Wednesday, July 18, 2012

Blu-ray Spotlight -- Metropolis

Today I would like to highlight Fritz Lang's 1927 sci-fi opus, Metropolis. While this movie is very hold--hell, it's positively ancient--it is also one no self-respecting science fiction fan should miss. I recently picked it up at Barnes & Noble, and I heartily recomend every sci-fi fan see it at least once in their life.

The story deals with the titular city Metropolis, a glittering massive paradise--at least, for those priviledged few who live in the upper part. The lower class citizens who live below the surface must toil day and light to keep the city running. Freder, the son of Joh Fredersen, the, uh....I guess he's the mayor of Metropolis...Freder one day discovers the horrible reality of the conditions in which the workers must work. Freder quickly sides with the workers, much to the chargrin of his father, and meets Maria, the beautiful prophetess who gives hope to the workers by preaching the arrival of a mediator who will bring peace to Metropolis. Rotwang, a local inventor, has created a humanoid automaton, and Joh Fredersen tells him to make his Machine-Man look like Maria so the doppelganger can destroy the hopes of the workers once and for all. Rotwang agrees to the order, but secretly has his own agenda to crush Joh Fredersen; apparently they were once rivals for the affections of Hel, Fredersen's wife and Freder's mother. Freder discovers the android double and races to prevent the destruction of Metropolis.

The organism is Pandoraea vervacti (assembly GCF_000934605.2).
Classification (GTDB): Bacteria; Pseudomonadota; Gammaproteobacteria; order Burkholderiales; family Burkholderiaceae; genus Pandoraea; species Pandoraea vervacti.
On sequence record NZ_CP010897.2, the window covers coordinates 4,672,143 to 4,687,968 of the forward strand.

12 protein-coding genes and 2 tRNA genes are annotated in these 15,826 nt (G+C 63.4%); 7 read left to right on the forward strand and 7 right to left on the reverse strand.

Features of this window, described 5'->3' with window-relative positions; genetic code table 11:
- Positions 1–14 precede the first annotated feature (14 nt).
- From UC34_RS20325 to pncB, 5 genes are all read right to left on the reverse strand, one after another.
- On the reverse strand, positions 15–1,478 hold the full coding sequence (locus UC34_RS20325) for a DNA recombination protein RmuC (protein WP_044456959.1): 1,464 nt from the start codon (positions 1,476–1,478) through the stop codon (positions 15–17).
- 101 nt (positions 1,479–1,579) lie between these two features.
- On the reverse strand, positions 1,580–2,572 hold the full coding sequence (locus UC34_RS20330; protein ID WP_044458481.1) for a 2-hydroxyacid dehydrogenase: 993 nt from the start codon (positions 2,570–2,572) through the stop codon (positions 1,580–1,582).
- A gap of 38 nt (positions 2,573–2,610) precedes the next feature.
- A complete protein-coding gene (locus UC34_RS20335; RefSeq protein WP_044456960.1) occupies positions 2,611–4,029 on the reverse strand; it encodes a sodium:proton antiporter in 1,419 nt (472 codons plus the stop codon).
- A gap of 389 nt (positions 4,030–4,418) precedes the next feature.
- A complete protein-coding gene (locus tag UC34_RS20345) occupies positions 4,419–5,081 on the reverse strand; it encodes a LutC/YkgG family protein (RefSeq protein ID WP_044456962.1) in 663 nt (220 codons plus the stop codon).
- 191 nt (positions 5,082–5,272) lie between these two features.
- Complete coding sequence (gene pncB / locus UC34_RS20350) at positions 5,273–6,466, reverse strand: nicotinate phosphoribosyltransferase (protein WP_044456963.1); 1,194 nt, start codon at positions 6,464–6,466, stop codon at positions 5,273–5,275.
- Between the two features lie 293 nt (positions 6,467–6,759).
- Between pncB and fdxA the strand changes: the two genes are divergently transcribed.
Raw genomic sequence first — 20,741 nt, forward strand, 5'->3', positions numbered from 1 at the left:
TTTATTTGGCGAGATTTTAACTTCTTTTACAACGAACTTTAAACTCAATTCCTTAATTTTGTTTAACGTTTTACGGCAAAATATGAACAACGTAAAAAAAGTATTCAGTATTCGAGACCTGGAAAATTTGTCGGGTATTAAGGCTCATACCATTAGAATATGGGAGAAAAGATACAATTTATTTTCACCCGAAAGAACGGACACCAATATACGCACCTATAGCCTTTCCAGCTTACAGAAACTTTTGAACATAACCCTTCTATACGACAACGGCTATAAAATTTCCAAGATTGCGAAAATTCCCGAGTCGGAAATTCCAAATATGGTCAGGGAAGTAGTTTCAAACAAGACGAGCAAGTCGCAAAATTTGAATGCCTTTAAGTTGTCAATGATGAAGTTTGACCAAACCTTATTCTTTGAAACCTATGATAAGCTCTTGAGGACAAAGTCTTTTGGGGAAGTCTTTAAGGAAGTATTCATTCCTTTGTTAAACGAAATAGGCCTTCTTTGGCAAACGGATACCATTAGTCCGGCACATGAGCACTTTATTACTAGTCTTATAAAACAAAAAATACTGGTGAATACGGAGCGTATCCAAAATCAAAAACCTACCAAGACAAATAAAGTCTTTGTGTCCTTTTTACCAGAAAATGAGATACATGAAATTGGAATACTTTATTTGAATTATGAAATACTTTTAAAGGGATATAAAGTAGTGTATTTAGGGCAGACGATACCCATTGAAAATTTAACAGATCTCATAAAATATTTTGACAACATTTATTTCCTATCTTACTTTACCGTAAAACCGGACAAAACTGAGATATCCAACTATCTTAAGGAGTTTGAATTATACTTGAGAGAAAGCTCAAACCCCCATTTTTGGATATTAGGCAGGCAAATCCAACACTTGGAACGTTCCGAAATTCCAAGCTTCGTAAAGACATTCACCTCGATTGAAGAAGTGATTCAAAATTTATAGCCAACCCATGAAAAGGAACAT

Since it was made in 1927, it is a silent movie and therefore uses dialogue cards to convey what the characters are saying. The problem is that there is so much talking in the movie and most of the characters' speech does not have accompanying text, so you have to infer what is being said based on the context. Also, much of the plot is merely hinted at, so we can only guess what happened in the past between Joh Fredersen and Rotwang the inventor. This may have to do with the fact that parts of the original reel were lost long ago.

The visual aspect of the movie is hit-or-miss due to the degraded parts of the original film. Parts of the movie look really good, and other parts are really grainy. Fortunately, the movie is very up-front about this, so you know what you're getting into beforehand. On the plus side, the artwork within the movie has easily stood the test of time. The pictures of Metropolis shown within the movie are highly detailed and fantastic. I'd love to hang them on my wall.

The one thing that is excellent all the way through is the music. The original orchestral score has been faithfully recreated and is top-notch. In fact, this is the kind of movie you'd want to buy the soundtrack to.

All in all, Metropolis is a little confusing, very weird and pretty awesome.

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